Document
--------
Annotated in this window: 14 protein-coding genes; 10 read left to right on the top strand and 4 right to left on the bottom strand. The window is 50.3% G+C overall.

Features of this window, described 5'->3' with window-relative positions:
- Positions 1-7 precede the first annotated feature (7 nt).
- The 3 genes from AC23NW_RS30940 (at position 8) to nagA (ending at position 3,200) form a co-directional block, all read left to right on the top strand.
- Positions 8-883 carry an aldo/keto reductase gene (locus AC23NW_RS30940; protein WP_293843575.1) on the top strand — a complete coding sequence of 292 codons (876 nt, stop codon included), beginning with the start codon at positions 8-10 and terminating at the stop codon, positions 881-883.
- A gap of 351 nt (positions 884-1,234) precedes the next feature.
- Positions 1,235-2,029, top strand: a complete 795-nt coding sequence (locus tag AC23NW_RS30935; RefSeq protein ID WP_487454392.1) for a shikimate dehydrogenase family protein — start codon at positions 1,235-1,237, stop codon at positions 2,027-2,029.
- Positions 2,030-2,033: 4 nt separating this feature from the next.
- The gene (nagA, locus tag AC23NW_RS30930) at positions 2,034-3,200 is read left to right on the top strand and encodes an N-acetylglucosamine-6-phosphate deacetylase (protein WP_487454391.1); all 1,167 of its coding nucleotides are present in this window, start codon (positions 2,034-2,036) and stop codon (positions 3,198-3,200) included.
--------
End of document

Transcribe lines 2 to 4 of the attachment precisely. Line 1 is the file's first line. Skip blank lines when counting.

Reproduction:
Features of this window, described 5'->3' with window-relative positions:
- Positions 1-7 precede the first annotated feature (7 nt).
- The 3 genes from AC23NW_RS30940 (at position 8) to nagA (ending at position 3,200) form a co-directional block, all read left to right on the top strand.